Simien Antonis Parr | Experiences with Data Entry
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Experiences with Data Entry

Experiences with Data Entry

With SaaS applications becoming more advanced and processing billions of data points, the input of the data is just as important. When it comes to the government, it means a lot when you receive Federal Funding from that data. I have the privilege to design TAP (Transportation Application Platform), which is a product built by Transit Labs that uses data to pioneer a smarter public transportation system.

I wanted to write about data entry because it was a huge friction point for transit operators, it’s becoming prevalent everywhere, and a challenge of experiential value. The part that I’ll focus on is consolidating complex input matrices using input masking patterns. I’ll give you the quick scenario so we can jump into the fun.

All public transit data is reported to FTA (Federal Transit Administration) through the NTD (National Transit Database). There are many levels of how federal funds are apportioned to transit systems. There are new standards emerging on collecting monthly data, but let’s talk about the large annual report due at the end of a transit system’s fiscal year. For a large report you will need to submit various sets of data and the product will validate over 800 data items. You may see text inputs, lots of numeric data inputs, checkboxes, radios, and drop downs.


Planning & Research



Let’s take a look at the S-10 form on NTD’s site – A matrix of inputs. Keep in mind that for each type of transportation mode (Bus, Train, Trolley) you will need to submit that particular mode’s data point, potentially within the same data item. Imagine you had 3 different writing utensils and at your final exam your teacher told you to answer the each question with every utensil. It’s a very rudimentary example but I hope you get the point.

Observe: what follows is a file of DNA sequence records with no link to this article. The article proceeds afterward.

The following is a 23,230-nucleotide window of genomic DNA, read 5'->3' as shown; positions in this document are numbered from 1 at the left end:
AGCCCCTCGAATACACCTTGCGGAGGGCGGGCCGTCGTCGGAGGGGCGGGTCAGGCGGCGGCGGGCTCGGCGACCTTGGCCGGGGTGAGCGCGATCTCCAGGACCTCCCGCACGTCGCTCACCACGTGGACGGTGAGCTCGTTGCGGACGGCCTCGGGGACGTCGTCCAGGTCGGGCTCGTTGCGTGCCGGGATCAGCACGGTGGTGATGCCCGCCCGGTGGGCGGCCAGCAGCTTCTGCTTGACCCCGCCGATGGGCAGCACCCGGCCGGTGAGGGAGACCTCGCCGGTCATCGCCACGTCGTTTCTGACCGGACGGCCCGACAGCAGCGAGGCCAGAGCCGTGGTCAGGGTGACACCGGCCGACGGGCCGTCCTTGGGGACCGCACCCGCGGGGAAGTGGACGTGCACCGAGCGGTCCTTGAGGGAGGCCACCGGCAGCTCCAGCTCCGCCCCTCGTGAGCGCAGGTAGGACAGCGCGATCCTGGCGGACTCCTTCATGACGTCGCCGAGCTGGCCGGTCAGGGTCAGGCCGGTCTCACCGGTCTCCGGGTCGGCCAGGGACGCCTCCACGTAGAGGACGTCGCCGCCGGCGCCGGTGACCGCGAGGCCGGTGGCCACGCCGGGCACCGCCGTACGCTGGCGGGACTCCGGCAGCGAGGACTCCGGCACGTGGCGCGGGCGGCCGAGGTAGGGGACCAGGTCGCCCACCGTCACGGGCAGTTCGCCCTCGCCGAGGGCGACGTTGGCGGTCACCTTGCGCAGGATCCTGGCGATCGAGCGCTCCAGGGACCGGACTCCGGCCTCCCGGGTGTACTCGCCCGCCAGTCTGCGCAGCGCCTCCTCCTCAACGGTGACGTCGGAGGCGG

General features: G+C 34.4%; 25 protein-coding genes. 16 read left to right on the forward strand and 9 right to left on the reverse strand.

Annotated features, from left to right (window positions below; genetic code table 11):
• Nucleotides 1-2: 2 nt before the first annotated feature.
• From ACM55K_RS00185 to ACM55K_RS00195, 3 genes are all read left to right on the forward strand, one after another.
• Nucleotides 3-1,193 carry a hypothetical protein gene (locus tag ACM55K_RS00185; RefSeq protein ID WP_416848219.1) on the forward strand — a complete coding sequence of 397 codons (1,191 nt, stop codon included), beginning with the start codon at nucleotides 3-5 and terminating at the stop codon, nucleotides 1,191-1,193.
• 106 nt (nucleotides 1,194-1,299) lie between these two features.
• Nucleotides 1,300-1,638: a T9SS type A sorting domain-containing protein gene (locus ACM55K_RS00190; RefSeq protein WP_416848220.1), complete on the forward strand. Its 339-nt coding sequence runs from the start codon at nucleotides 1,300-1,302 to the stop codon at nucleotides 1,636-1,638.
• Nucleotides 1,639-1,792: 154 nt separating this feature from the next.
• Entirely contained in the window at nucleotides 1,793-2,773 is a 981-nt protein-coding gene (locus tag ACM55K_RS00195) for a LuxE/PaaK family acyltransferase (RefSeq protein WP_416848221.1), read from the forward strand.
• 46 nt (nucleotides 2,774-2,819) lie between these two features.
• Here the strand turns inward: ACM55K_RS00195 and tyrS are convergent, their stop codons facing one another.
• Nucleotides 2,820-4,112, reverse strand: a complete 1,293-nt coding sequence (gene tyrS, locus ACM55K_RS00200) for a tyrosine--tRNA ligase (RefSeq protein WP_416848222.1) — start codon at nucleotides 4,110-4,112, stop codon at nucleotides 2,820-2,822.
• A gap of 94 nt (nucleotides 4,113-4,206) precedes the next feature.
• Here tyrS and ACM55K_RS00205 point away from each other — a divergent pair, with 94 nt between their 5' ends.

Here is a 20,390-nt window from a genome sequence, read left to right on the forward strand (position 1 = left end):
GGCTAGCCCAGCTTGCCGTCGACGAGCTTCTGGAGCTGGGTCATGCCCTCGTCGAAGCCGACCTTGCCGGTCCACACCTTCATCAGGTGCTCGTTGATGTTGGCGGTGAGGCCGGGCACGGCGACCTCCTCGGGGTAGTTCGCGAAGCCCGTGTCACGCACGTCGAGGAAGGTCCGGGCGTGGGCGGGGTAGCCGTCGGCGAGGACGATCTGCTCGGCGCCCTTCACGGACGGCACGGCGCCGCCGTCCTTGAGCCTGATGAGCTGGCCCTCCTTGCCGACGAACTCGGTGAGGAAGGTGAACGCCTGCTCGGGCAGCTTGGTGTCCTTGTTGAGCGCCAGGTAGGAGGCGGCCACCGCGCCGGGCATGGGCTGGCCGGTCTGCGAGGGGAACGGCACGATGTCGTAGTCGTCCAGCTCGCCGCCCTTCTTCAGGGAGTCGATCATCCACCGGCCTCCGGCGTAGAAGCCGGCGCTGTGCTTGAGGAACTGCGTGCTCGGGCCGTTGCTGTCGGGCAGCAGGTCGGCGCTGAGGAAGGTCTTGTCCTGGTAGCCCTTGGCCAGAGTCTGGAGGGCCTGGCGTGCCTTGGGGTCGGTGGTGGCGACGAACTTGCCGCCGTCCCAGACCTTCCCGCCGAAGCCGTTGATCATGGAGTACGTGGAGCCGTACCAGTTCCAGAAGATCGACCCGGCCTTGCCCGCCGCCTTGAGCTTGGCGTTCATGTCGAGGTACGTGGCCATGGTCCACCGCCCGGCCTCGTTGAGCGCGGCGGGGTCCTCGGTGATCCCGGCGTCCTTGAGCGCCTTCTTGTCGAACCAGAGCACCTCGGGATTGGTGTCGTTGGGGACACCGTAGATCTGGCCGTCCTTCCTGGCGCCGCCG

NTD S-10 form



This just allows the operator to enter the data for just one mode at a time. The hurdle is facilitating a condensed method for submitting a data point for each transportation mode. A few years ago I remember an experiment that used input mask patterns to make form entry a lot less painless. With having that knowledge I knew that it could be extended on a larger scale, turning entry from months into weeks.


Rough sketches



Plotting the course.





The initial concepts focused on business hierarchy, layout, typography, weights, and depths. I refine how the input element layout will work before I add pagination of transportation modes and sub-sets.

Please keep in mind that transit operators have a complete understanding of transit acronyms.


High fidelity refinement



Now let’s add some pagination to quickly determine the status of a mode for a particular data point. While we are on the topic of mode selection, I do want to add that in the left sidebar there is a “drop-out” menu to globally change all the inputs to a specific mode for quick viewing or entry.

As for the thin bars and ticks on the right of the sidebar, they are quick visual indications for the status of a data point. This color pattern is applied to typography, vertical indicators, mask titles, input pagination, input border, and input text. Remember to repeat a specific pattern in your application to drive behavior change.

Green = Successful

Red = Validation Issue

Grey = Incomplete


Final design



With the method of masking the data points for each mode, colors, and dynamic data – the operator is now able to clearly identify what data point they are submitting, visualize their progress, and have historical data to guide there submission.

Since each data point has historical data, the table for each data point changes depending on the data point that you are focused on. In the end, this is still a lot of data entry but the nifty thing with this project is that there is some form automation and verification functionality. I hope this can inspire more efficiencies.


Please let me know your thoughts on data entry.